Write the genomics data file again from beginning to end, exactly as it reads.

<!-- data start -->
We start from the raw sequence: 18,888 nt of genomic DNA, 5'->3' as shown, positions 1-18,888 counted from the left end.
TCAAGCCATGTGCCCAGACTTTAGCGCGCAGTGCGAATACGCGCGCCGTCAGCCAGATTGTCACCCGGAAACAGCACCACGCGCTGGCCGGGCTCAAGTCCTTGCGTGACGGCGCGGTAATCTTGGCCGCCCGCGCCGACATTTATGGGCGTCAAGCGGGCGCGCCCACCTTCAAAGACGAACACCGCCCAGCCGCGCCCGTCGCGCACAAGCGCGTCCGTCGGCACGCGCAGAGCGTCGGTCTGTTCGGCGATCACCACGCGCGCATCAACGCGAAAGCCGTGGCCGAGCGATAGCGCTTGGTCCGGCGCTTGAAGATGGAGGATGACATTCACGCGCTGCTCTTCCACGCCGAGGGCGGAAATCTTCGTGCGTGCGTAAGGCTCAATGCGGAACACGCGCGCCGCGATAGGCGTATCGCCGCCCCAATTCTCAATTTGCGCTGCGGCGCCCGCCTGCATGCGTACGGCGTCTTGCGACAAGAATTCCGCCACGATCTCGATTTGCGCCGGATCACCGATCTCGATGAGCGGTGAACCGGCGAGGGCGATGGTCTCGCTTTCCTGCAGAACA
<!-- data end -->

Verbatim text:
We start from the raw sequence: 18,888 nt of genomic DNA, 5'->3' as shown, positions 1-18,888 counted from the left end.
TCAAGCCATGTGCCCAGACTTTAGCGCGCAGTGCGAATACGCGCGCCGTCAGCCAGATTGTCACCCGGAAACAGCACCACGCGCTGGCCGGGCTCAAGTCCTTGCGTGACGGCGCGGTAATCTTGGCCGCCCGCGCCGACATTTATGGGCGTCAAGCGGGCGCGCCCACCTTCAAAGACGAACACCGCCCAGCCGCGCCCGTCGCGCACAAGCGCGTCCGTCGGCACGCGCAGAGCGTCGGTCTGTTCGGCGATCACCACGCGCGCATCAACGCGAAAGCCGTGGCCGAGCGATAGCGCTTGGTCCGGCGCTTGAAGATGGAGGATGACATTCACGCGCTGCTCTTCCACGCCGAGGGCGGAAATCTTCGTGCGTGCGTAAGGCTCAATGCGGAACACGCGCGCCGCGATAGGCGTATCGCCGCCCCAATTCTCAATTTGCGCTGCGGCGCCCGCCTGCATGCGTACGGCGTCTTGCGACAAGAATTCCGCCACGATCTCGATTTGCGCCGGATCACCGATCTCGATGAGCGGTGAACCGGCGAGGGCGATGGTCTCGCTTTCCTGCAGAACA